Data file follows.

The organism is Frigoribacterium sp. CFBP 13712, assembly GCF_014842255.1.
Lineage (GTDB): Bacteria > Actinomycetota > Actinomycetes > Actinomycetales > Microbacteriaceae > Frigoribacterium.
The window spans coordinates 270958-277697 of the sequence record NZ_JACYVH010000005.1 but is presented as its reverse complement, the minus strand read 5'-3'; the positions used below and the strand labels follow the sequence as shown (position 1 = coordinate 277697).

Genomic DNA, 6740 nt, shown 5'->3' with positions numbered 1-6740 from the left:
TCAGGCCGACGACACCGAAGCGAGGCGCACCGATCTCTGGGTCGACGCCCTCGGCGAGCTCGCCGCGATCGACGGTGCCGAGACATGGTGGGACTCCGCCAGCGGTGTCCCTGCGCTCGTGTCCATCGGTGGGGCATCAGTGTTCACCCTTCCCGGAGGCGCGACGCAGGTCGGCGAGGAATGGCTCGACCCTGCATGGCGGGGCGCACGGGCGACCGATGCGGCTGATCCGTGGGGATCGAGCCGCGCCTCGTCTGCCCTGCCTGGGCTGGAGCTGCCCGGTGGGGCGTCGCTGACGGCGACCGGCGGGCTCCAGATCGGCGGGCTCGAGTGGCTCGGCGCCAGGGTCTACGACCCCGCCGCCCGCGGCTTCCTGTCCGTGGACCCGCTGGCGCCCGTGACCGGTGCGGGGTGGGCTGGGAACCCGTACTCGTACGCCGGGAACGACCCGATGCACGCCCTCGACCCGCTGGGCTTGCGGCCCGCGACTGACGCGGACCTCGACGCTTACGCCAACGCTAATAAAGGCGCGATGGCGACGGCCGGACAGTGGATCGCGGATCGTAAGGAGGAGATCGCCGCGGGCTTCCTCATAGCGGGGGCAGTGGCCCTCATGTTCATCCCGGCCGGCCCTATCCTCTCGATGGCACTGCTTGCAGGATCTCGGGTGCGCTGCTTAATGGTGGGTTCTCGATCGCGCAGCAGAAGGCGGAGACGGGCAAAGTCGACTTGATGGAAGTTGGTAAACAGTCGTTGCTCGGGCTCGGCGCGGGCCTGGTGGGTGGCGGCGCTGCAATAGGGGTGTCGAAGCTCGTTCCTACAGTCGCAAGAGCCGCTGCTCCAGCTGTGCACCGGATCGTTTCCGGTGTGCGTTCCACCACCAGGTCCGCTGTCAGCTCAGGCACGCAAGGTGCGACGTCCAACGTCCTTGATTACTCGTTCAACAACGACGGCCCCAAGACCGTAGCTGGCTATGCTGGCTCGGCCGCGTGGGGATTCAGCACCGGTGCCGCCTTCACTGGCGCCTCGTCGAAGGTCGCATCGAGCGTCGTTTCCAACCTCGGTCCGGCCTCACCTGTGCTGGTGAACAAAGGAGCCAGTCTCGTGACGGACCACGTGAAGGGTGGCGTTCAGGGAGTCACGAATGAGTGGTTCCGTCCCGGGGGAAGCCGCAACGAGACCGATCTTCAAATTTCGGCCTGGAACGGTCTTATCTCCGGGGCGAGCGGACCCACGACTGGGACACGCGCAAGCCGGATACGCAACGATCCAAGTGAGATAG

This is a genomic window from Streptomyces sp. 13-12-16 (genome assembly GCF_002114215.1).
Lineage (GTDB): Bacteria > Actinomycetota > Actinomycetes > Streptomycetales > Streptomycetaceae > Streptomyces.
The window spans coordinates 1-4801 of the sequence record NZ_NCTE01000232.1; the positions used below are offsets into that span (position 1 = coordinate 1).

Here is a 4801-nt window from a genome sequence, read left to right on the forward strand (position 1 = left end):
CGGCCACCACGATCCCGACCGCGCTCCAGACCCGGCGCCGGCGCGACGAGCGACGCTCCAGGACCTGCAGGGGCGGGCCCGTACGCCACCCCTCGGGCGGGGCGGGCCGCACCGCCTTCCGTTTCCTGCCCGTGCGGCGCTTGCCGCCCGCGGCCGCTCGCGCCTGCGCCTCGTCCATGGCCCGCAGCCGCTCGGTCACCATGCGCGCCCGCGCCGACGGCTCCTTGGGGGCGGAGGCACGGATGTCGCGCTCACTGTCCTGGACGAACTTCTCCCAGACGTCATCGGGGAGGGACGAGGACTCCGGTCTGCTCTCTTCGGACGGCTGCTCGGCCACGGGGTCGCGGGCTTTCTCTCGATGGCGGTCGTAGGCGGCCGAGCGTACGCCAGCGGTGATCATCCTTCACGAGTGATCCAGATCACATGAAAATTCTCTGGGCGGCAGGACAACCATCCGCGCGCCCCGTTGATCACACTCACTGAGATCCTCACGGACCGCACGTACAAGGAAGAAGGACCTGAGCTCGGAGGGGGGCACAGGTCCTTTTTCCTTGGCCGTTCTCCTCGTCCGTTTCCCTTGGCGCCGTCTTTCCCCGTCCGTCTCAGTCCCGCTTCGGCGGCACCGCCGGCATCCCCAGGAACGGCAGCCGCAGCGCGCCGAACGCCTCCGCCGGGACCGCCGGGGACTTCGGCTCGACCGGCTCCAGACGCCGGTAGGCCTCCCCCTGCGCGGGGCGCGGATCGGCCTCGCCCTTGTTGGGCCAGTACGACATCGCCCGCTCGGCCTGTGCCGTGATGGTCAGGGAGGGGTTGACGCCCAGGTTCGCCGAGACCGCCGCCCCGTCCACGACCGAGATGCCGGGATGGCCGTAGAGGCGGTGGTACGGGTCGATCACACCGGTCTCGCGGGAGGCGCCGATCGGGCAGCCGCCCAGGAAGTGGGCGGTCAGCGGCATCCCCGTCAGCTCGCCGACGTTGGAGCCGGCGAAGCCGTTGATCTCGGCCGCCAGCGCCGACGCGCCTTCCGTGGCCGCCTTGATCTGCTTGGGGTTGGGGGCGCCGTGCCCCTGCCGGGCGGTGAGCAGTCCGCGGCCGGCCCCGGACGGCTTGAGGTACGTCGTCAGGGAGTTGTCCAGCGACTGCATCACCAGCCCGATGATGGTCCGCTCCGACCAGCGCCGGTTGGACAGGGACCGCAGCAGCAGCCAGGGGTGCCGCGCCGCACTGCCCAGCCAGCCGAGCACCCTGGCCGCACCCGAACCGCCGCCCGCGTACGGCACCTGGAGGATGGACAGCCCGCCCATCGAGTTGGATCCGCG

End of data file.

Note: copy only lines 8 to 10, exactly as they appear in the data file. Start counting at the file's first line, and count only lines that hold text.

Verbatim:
The window spans coordinates 1-4801 of the sequence record NZ_NCTE01000232.1; the positions used below are offsets into that span (position 1 = coordinate 1).

Here is a 4801-nt window from a genome sequence, read left to right on the forward strand (position 1 = left end):
CGGCCACCACGATCCCGACCGCGCTCCAGACCCGGCGCCGGCGCGACGAGCGACGCTCCAGGACCTGCAGGGGCGGGCCCGTACGCCACCCCTCGGGCGGGGCGGGCCGCACCGCCTTCCGTTTCCTGCCCGTGCGGCGCTTGCCGCCCGCGGCCGCTCGCGCCTGCGCCTCGTCCATGGCCCGCAGCCGCTCGGTCACCATGCGCGCCCGCGCCGACGGCTCCTTGGGGGCGGAGGCACGGATGTCGCGCTCACTGTCCTGGACGAACTTCTCCCAGACGTCATCGGGGAGGGACGAGGACTCCGGTCTGCTCTCTTCGGACGGCTGCTCGGCCACGGGGTCGCGGGCTTTCTCTCGATGGCGGTCGTAGGCGGCCGAGCGTACGCCAGCGGTGATCATCCTTCACGAGTGATCCAGATCACATGAAAATTCTCTGGGCGGCAGGACAACCATCCGCGCGCCCCGTTGATCACACTCACTGAGATCCTCACGGACCGCACGTACAAGGAAGAAGGACCTGAGCTCGGAGGGGGGCACAGGTCCTTTTTCCTTGGCCGTTCTCCTCGTCCGTTTCCCTTGGCGCCGTCTTTCCCCGTCCGTCTCAGTCCCGCTTCGGCGGCACCGCCGGCATCCCCAGGAACGGCAGCCGCAGCGCGCCGAACGCCTCCGCCGGGACCGCCGGGGACTTCGGCTCGACCGGCTCCAGACGCCGGTAGGCCTCCCCCTGCGCGGGGCGCGGATCGGCCTCGCCCTTGTTGGGCCAGTACGACATCGCCCGCTCGGCCTGTGCCGTGATGGTCAGGGAGGGGTTGACGCCCAGGTTCGCCGAGACCGCCGCCCCGTCCACGACCGAGATGCCGGGATGGCCGTAGAGGCGGTGGTACGGGTCGATCACACCGGTCTCGCGGGAGGCGCCGATCGGGCAGCCGCCCAGGAAGTGGGCGGTCAGCGGCATCCCCGTCAGCTCGCCGACGTTGGAGCCGGCGAAGCCGTTGATCTCGGCCGCCAGCGCCGACGCGCCTTCCGTGGCCGCCTTGATCTGCTTGGGGTTGGGGGCGCCGTGCCCCTGCCGGGCGGTGAGCAGTCCGCGGCCGGCCCCGGACGGCTTGAGGTACGTCGTCAGGGAGTTGTCCAGCGACTGCATCACCAGCCCGATGATGGTCCGCTCCGACCAGCGCCGGTTGGACAGGGACCGCAGCAGCAGCCAGGGGTGCCGCGCCGCACTGCCCAGCCAGCCGAGCACCCTGGCCGCACCCGAACCGCCGCCCGCGTACGGCACCTGGAGGATGGACAGCCCGCCCATCGAGTTGGATCCGCG